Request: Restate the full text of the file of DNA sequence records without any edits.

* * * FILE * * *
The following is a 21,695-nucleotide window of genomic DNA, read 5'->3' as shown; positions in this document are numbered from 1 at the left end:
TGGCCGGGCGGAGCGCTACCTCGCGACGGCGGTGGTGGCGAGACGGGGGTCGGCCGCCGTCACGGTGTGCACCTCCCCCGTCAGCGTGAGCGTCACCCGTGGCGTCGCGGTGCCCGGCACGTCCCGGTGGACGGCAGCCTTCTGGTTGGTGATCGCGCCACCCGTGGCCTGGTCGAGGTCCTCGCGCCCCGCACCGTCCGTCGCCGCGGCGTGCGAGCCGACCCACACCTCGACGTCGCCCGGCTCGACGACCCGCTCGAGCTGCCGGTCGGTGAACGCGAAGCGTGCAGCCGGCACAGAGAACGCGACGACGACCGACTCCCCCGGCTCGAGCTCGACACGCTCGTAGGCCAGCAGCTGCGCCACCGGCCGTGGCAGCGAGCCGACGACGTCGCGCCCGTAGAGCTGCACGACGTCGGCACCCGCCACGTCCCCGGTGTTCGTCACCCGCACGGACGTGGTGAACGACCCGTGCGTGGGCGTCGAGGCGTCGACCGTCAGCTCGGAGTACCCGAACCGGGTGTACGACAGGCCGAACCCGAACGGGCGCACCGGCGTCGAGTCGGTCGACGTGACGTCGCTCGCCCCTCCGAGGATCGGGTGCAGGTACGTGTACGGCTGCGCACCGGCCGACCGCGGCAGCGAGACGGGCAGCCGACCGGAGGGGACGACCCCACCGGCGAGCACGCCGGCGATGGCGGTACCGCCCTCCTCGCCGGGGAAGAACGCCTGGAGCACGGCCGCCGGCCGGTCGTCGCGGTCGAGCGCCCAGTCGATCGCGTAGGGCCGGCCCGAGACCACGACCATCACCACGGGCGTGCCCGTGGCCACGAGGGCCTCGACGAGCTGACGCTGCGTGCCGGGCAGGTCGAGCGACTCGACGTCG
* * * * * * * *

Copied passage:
The following is a 21,695-nucleotide window of genomic DNA, read 5'->3' as shown; positions in this document are numbered from 1 at the left end:
TGGCCGGGCGGAGCGCTACCTCGCGACGGCGGTGGTGGCGAGACGGGGGTCGGCCGCCGTCACGGTGTGCACCTCCCCCGTCAGCGTGAGCGTCACCCGTGGCGTCGCGGTGCCCGGCACGTCCCGGTGGACGGCAGCCTTCTGGTTGGTGATCGCGCCACCCGTGGCCTGGTCGAGGTCCTCGCGCCCCGCACCGTCCGTCGCCGCGGCGTGCGAGCCGACCCACACCTCGACGTCGCCCGGCTCGACGACCCGCTCGAGCTGCCGGTCGGTGAACGCGAAGCGTGCAGCCGGCACAGAGAACGCGACGACGACCGACTCCCCCGGCTCGAGCTCGACACGCTCGTAGGCCAGCAGCTGCGCCACCGGCCGTGGCAGCGAGCCGACGACGTCGCGCCCGTAGAGCTGCACGACGTCGGCACCCGCCACGTCCCCGGTGTTCGTCACCCGCACGGACGTGGTGAACGACCCGTGCGTGGGCGTCGAGGCGTCGACCGTCAGCTCGGAGTACCCGAACCGGGTGTACGACAGGCCGAACCCGAACGGGCGCACCGGCGTCGAGTCGGTCGACGTGACGTCGCTCGCCCCTCCGAGGATCGGGTGCAGGTACGTGTACGGCTGCGCACCGGCCGACCGCGGCAGCGAGACGGGCAGCCGACCGGAGGGGACGACCCCACCGGCGAGCACGCCGGCGATGGCGGTACCGCCCTCCTCGCCGGGGAAGAACGCCTGGAGCACGGCCGCCGGCCGGTCGTCGCGGTCGAGCGCCCAGTCGATCGCGTAGGGCCGGCCCGAGACCACGACCATCACCACGGGCGTGCCCGTGGCCACGAGGGCCTCGACGAGCTGACGCTGCGTGCCGGGCAGGTCGAGCGACTCGACGTCG